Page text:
“I want to be there now!” the boy said brimming with excitement. “It’s the afternoon already.”
Actually it was 8:30 in the morning. But since the Bean and I had only been awake for 2 hours and an hour and a half of that was spent in the car, I couldn’t blame him for being somewhat confused. We had gotten an early start on our way to the mountains. Today was the day I was going to introduce the Bean to skiing.
I am a terrible athlete. I can barely throw and I have been literally laughed at by my closest friends while playing basketball. But despite all of this somehow I have emerged a decent skier. (Back before I had kids, when I used to hit the slopes on a regular basis, I was actually a really good skier.) Skiing ranks up there with roller coasters and going to the movies as one of my favorite things to do. Of course like roller coasters and movies, my chosen partner in crime, WonderWife™, has no interest in it. This is why I’ve been not so secretly hatching a plan to get at least one of my kids into ski. And since the Bean is the oldest, he was lucky enough to try first.
In order for this plan to work, I had to be smart and patient. The Bean hasn’t always taken to new things, especially ones that require practice when you’re a noob (just ask WonderWife™ who’s been an unfortunate spectator when the kid first started playing Lego Batman). While some kids start skiing as young as 3 or 4, I knew that I needed to wait a bit longer. I couldn’t just shove him in ski pants, plop him on a mountain and expect him to like it just because I want him to. I’d have to strike at the right time. Thankfully, this past summer the Bean started asking about snow. He wanted to go to the mountains and have a snowball fight. When the weather turned cold, I told the Bean I was going to take him to snow and take him skiing. He was excited and we were off to a good start.
On the way up to the mountain, I reminded the Bean that he was not going to be a very good skier at first. He was going to spend a lot of time falling down. He was okay with this—mostly because when he plays the We Ski video game he loves making his avatar crash into things. I also reminded him that falling in real life may be a bit more painful than when done virtually.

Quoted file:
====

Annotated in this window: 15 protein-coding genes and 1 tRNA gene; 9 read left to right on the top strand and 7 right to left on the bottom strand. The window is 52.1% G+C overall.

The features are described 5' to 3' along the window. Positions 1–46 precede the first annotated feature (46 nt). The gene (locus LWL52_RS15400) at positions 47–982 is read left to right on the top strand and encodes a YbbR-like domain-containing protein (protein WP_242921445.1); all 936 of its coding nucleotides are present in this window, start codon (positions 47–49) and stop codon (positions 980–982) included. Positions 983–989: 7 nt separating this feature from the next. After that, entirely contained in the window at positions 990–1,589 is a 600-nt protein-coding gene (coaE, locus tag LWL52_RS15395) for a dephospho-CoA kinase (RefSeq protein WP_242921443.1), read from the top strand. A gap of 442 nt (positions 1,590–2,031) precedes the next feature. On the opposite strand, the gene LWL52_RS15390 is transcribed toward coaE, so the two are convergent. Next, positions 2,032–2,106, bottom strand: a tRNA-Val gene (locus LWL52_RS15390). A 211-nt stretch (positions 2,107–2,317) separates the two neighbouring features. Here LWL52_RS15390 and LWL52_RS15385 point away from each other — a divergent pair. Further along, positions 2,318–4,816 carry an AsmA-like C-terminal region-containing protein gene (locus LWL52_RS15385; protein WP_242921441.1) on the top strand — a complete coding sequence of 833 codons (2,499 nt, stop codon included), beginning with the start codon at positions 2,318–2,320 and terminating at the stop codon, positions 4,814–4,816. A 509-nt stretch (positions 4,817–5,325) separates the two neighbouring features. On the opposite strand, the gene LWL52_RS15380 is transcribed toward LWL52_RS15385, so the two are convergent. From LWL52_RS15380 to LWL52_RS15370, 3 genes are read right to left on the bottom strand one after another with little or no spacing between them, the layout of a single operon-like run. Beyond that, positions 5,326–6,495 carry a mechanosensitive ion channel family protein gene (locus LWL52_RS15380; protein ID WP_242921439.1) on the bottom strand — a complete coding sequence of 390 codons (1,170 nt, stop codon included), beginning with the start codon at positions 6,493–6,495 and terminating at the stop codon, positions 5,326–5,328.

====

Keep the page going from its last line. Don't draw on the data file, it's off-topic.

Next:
We rented his equipment and I stuffed his feet into his ski boots. I tried not to laugh as he struggled to walk in the clunky gear. He didn’t find it funny. We had an hour before his lesson so I took him to a flat section near the base of the slopes and showed him how to get into his skiis. Pretty much immediately he was on his ass. A lot of frustrated yelling was soon hurled my way and I quickly realized that although I know how to ski myself, I had no idea who to teach somebody to do it. We soon gave up skiing in order to have the snowball fight he so desperately wanted.
I dropped the Bean off with the ski instructor and made my way to the lodge where stood with the beauty of a mirage in the desert a patio that overlooked the bunny slope next to a bar. I ordered a brew and covertly watched my boy learn “pizza.” It wasn’t long before he took a small run, his instructor in tow. Near the end of his lesson, he was turning by himself. I beamed with pride, suppressing the urge to point out my kid to the rest of the bar patrons.
I was standing at the top of the moving carpet lift when the Bean crested the hill. He saw me and through the biggest smile he could muster said, “I love this! I want to do it more!”
It seemed my plan had worked. Sadly, the Bean will have to wait another year to ski again. Jelly legs prevented us from taking any more runs that day and there is a painfully limited window of opportunity to ski in Southern California as the season is so short. But rest assured, as soon as the next snow falls I will be making the trek with my young Padawan to the mountains to continue his training.